Love Letter Crepes and Chinese New Year Memories, recollections of all kinds of Malaysian Chinese traditions linked to the lunar new year.
I miss celebrating Chinese New Year. Here in the Upper Midwest, Chinese New Year is just another workday in the midst of winter. Even if I took personal time off, with my grown children away from home in campus it is just not the same. It is during such times that my thoughts drift back to the celebrations of my Malaysian childhood, the sights and smells of the Lunar New Year from yesteryear.
The surest sign of New Year preparations in my old neighborhood was the distinct aroma of kuih kapek (love letter crepes) being molded in their irons over charcoal braziers. Since most families do this in their backyard kitchens all facing each other across the alley, it was a pre-festival party of sorts for the kids as we were already raiding the cookies even as they emerged and get folded into fan shapes. We were always looking for “defective” cookies as treats and with several braziers going on, there were bound to be some.
The story about why these treats are called “Chinese Love Letters” seemed to harken back to days when Peranakan girls were not allowed to meet boys their own age without chaperons, but some intrepid maiden inserted little slivers of notes into the folded kuih kapek and toss them over the wall for the heart-throb next door. As stories go, apparently it was the guy’s younger kid brother who retrieved the “letters” and spilled the beans to the whole neighborhood.
The other classic confection for the season was Kuih Bangkit (Tapioca Cookies), a powdery sweet cookie made from tapioca flour pressed into wooden molds (normally in intricate floral or animal shapes). These have to be knocked out of the molds, laid out on pans and baked in an oven. Unlike the previous kuih kapek, opportunities for scavenging were far less for kuih bangkit. One of my older sisters had the task of dotting the shapes with little red dots to signify “eyes” for the cookies. Once I attempted to perform this task and ended up with a red-headed bird (I had not yet developed my fine-motor painting skills) and was promptly shooed out of the kitchen!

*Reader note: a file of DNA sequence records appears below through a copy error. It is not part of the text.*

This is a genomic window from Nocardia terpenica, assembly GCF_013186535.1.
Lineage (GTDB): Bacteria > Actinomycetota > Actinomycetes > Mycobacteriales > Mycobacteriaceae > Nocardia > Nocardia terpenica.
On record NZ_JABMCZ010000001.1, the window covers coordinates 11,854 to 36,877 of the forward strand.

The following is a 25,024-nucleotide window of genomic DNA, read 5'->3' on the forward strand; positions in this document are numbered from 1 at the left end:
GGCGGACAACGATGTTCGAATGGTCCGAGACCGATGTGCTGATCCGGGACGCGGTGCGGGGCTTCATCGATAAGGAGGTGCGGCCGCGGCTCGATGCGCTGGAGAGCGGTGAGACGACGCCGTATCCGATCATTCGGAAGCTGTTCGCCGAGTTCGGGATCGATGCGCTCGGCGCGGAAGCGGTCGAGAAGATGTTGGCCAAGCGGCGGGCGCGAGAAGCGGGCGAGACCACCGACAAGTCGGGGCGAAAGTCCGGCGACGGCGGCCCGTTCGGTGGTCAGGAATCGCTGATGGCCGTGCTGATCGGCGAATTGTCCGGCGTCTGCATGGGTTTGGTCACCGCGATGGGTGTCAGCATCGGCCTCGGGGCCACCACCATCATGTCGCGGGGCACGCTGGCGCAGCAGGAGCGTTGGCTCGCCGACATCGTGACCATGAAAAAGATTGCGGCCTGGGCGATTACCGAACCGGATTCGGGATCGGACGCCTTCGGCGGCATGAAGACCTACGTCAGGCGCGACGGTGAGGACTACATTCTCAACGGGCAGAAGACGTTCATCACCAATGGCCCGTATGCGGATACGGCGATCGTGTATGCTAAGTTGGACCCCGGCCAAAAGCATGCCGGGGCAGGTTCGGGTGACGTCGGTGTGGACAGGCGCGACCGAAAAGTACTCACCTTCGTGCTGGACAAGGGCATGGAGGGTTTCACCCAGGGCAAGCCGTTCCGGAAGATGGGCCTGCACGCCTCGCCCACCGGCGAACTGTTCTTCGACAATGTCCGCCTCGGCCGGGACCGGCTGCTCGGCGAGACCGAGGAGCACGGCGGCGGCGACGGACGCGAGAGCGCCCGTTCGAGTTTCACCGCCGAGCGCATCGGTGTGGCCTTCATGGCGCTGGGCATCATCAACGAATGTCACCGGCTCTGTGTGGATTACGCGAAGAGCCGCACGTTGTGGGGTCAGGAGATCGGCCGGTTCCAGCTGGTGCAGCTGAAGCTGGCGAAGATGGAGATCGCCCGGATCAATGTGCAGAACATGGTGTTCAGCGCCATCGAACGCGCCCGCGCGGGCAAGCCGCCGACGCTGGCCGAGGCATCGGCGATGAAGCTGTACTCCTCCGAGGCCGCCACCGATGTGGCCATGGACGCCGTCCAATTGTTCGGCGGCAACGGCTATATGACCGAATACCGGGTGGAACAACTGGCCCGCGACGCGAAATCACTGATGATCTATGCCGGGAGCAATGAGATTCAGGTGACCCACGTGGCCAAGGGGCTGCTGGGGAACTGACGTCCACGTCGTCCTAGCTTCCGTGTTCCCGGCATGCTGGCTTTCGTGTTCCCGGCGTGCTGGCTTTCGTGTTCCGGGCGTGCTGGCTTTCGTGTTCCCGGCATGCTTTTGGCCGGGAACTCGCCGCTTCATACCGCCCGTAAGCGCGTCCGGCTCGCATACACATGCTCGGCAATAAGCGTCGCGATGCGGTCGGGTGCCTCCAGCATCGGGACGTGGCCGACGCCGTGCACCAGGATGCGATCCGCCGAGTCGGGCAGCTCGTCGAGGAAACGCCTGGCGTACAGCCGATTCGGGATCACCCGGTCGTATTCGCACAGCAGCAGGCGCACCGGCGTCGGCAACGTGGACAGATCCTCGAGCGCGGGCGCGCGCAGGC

In its original context, Chinese New Year coincided with the beginning of spring in central and southern China with cooler, dry weather. However, January in Malaysia is normally hot and sweltering. In the northern part of Malaysia, that period is marked by hot and dry days without a single drop of rain. Since Mom insisted that we all wore our new clothes for the first three days of the festival (Chinese New Year runs for 15 days), I was always itching under the fabric, hot and fidgety. The Peranakan vernacular word for itchy is “gatai” and I was really suffering from a bad “gatai” fit. It was always a relief at the end of the day to take that cold shower and a change into my comfy PJ’s!
Mandarin oranges are a big thing for the celebrations as the bright orange fruits signify gold, hence wealth in the Chinese culture. As these fruits do not grow in the tropics, Malaysian Chinese communities import these by the boatload from Southern China. Among mandarin oranges, the most prized are the ones from Chiangchew region in Fujian province as these are especially sweet with very thin skins and very little rind. Dad used to order these by the crates because mandarin oranges are de rigeur as symbolic gifts to the extended family and neighbors. As a kid, I ate lots of oranges during the festivities and suffered the occasional sore throat (old wives tale attributed that to taking too many mandarin oranges, I think it has to do with the hot and dry weather).
The big family reunion dinner on New Year’s Eve was and still is the biggest meal of the year for most Malaysian Chinese families. In my childhood, Penang families would serve Nyonya Chicken Curry as the central dish for that dinner, together with Jiu Hu Char (Stir Fry Jicama with Cuttlefish), Nyonya chap chai (mixed vegetables) and a special chicken soup replete with button mushrooms, straw mushrooms, bamboo shoots and even sliced abalones (the last ingredient disappeared in the late 1970’s).
Later on in my adult years in Kuala Lumpur, my in-laws served Cantonese style Chinese New Year dishes on the morning of the first day with auspicious names like ho see fatt choy, and chai choy that were very different from my childhood dishes but equally as tasty.
After all that feasting and eating, the highlight of the festival was for kids to collect angpow (red packets filled with money) from our elders. It was the only time in the year that I raked in my entire year’s income as a primary school student (that’s elementary school in the US). My brother and I used to make all kinds of plans on what we were going to buy for ourselves on our first trip to the city after the holidays. Those plans were quickly scaled down when Mom made us put most of it into cash savings. Sigh…reality check! The more things change, the more they stay the same!